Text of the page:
EC communication on state aid and public service broadcasting: will the BBC lose its self-regulatory role?

Ever since the founders of the Common Market agreed to treat the public and private sectors in a broadly similar way under the competition rules, George Orwell’s observation in Animal Farm that some animals are more equal than others has seemed pretty much in point. However, in its Communication this week on state aid and public service broadcasting, the EC finally appears to be recognising that private sector broadcasters cannot compete adequately with public service broadcasters and that something must be done to bring about genuine equality.

As far as defining the scope of the public service remit is concerned, the Commission’s attitude is “hands off”. However, when it comes to supervision of the public service broadcaster’s compliance with its obligations, the Commission believes that supervision only “seems effective if the authority is independent.” In the absence of such independent supervision (and authorisation), the Commission will not give the public service broadcaster exemption from the competition rules. Thus, unless the BBC submits itself to OFCOM regulation, it looks as if it will be subject to the full panoply of competition powers exercisable by the Commission.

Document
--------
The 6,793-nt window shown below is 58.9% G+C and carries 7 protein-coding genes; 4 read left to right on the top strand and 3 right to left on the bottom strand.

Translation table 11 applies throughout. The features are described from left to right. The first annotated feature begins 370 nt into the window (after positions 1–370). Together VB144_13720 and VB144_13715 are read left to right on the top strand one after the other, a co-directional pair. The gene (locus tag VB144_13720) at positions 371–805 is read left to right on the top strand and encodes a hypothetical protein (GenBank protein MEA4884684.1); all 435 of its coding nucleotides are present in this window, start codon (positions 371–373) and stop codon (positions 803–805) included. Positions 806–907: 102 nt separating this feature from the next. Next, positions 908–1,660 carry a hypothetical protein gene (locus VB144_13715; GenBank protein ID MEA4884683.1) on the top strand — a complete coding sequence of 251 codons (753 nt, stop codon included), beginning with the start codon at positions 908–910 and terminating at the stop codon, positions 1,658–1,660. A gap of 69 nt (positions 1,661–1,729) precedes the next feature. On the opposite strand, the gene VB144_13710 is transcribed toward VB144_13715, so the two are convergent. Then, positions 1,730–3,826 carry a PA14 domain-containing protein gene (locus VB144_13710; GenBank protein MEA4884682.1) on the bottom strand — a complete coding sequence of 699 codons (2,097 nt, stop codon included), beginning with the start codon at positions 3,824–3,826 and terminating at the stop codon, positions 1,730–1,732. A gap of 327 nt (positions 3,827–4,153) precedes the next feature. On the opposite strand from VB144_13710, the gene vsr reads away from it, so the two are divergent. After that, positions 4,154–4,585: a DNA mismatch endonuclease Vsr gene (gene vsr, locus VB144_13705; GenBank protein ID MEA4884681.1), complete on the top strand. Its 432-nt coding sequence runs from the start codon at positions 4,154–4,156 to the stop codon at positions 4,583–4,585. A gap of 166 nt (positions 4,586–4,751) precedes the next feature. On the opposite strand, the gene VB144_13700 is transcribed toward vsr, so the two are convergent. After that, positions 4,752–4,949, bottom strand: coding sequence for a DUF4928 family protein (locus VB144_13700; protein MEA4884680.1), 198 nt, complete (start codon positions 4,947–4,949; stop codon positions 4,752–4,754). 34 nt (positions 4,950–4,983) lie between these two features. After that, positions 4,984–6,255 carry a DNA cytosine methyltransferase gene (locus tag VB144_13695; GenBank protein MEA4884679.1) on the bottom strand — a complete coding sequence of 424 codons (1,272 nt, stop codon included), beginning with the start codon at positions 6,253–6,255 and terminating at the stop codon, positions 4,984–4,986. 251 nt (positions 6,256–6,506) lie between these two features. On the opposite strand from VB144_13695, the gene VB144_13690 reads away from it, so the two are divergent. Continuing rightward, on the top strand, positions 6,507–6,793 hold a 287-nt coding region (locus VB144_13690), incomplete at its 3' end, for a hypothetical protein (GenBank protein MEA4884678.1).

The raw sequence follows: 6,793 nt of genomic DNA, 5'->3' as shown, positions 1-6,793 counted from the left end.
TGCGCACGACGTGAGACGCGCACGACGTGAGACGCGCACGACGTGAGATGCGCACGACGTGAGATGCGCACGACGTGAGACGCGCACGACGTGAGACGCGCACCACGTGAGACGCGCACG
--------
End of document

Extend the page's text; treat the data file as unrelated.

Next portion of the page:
This is a very powerful stick to wave. Once the self-regulating public service broadcaster is within the EC’s competition jurisdiction, it is treated just like any other private sector concern. It does not get the benefit of any of the limited competition law tolerance that is available to companies entrusted with the operation of services of a general economic interest.

But even if the BBC submits itself to OFCOM, the Commission’s attitude to it will become more critical. According to the Communication, the Commission is likely to penalise cross-subsidy of non-public service activities which has the effect of reducing the revenue of competitors. This is something that private sector broadcasters have always complained about.

Generally, the Commission will listen to arguments that state aid helps achieve competitive balance and prevents markets from becoming dominated by pay TV operators. However, this goal will not be allowed to excuse anti-competitive behaviour.

The Communication should be welcomed by private sector broadcasters: it could actually mark the beginning of genuine equality in Animal Farm.

Bulletins are for general guidance only. Legal advice should be sought before taking action in relation to specific matters. Where reference is made to Court decisions facts referred to are those reported as found by the Court. Please note that past bulletins included in the Archive have not been updated by any subsequent changes in statute or case law.